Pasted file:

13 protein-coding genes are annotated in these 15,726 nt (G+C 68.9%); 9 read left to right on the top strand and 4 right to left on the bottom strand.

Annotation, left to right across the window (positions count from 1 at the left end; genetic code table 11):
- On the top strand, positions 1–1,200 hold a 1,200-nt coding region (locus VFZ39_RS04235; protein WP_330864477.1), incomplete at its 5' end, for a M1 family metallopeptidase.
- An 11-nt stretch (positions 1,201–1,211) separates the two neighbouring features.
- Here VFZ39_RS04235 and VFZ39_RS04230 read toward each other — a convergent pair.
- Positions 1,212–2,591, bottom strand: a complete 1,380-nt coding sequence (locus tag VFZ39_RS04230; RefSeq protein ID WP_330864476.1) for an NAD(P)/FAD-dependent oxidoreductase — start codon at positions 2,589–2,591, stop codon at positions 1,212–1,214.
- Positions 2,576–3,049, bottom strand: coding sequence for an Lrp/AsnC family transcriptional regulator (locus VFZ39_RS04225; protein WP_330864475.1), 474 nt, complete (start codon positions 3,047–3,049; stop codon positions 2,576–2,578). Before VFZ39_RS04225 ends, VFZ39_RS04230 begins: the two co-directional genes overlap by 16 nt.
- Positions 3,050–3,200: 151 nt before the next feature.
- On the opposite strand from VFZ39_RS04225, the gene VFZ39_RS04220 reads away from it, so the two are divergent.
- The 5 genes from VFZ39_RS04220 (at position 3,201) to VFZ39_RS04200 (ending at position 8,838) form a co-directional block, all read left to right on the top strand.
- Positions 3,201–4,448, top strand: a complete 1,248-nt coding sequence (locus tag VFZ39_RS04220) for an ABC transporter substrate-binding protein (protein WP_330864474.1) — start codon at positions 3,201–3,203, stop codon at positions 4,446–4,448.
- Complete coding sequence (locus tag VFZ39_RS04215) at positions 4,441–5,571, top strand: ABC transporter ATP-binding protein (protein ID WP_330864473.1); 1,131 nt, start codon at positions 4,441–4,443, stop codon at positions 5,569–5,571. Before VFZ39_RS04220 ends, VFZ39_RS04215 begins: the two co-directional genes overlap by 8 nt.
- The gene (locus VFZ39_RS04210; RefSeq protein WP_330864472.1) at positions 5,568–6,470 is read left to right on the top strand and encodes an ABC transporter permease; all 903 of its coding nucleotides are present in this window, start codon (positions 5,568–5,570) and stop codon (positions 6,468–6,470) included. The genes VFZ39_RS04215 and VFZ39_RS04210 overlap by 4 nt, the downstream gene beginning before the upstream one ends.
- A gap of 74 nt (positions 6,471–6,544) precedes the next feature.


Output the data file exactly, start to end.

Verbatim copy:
13 protein-coding genes are annotated in these 15,726 nt (G+C 68.9%); 9 read left to right on the top strand and 4 right to left on the bottom strand.

Annotation, left to right across the window (positions count from 1 at the left end; genetic code table 11):
- On the top strand, positions 1–1,200 hold a 1,200-nt coding region (locus VFZ39_RS04235; protein WP_330864477.1), incomplete at its 5' end, for a M1 family metallopeptidase.
- An 11-nt stretch (positions 1,201–1,211) separates the two neighbouring features.
- Here VFZ39_RS04235 and VFZ39_RS04230 read toward each other — a convergent pair.
- Positions 1,212–2,591, bottom strand: a complete 1,380-nt coding sequence (locus tag VFZ39_RS04230; RefSeq protein ID WP_330864476.1) for an NAD(P)/FAD-dependent oxidoreductase — start codon at positions 2,589–2,591, stop codon at positions 1,212–1,214.
- Positions 2,576–3,049, bottom strand: coding sequence for an Lrp/AsnC family transcriptional regulator (locus VFZ39_RS04225; protein WP_330864475.1), 474 nt, complete (start codon positions 3,047–3,049; stop codon positions 2,576–2,578). Before VFZ39_RS04225 ends, VFZ39_RS04230 begins: the two co-directional genes overlap by 16 nt.
- Positions 3,050–3,200: 151 nt before the next feature.
- On the opposite strand from VFZ39_RS04225, the gene VFZ39_RS04220 reads away from it, so the two are divergent.
- The 5 genes from VFZ39_RS04220 (at position 3,201) to VFZ39_RS04200 (ending at position 8,838) form a co-directional block, all read left to right on the top strand.
- Positions 3,201–4,448, top strand: a complete 1,248-nt coding sequence (locus tag VFZ39_RS04220) for an ABC transporter substrate-binding protein (protein WP_330864474.1) — start codon at positions 3,201–3,203, stop codon at positions 4,446–4,448.
- Complete coding sequence (locus tag VFZ39_RS04215) at positions 4,441–5,571, top strand: ABC transporter ATP-binding protein (protein ID WP_330864473.1); 1,131 nt, start codon at positions 4,441–4,443, stop codon at positions 5,569–5,571. Before VFZ39_RS04220 ends, VFZ39_RS04215 begins: the two co-directional genes overlap by 8 nt.
- The gene (locus VFZ39_RS04210; RefSeq protein WP_330864472.1) at positions 5,568–6,470 is read left to right on the top strand and encodes an ABC transporter permease; all 903 of its coding nucleotides are present in this window, start codon (positions 5,568–5,570) and stop codon (positions 6,468–6,470) included. The genes VFZ39_RS04215 and VFZ39_RS04210 overlap by 4 nt, the downstream gene beginning before the upstream one ends.
- A gap of 74 nt (positions 6,471–6,544) precedes the next feature.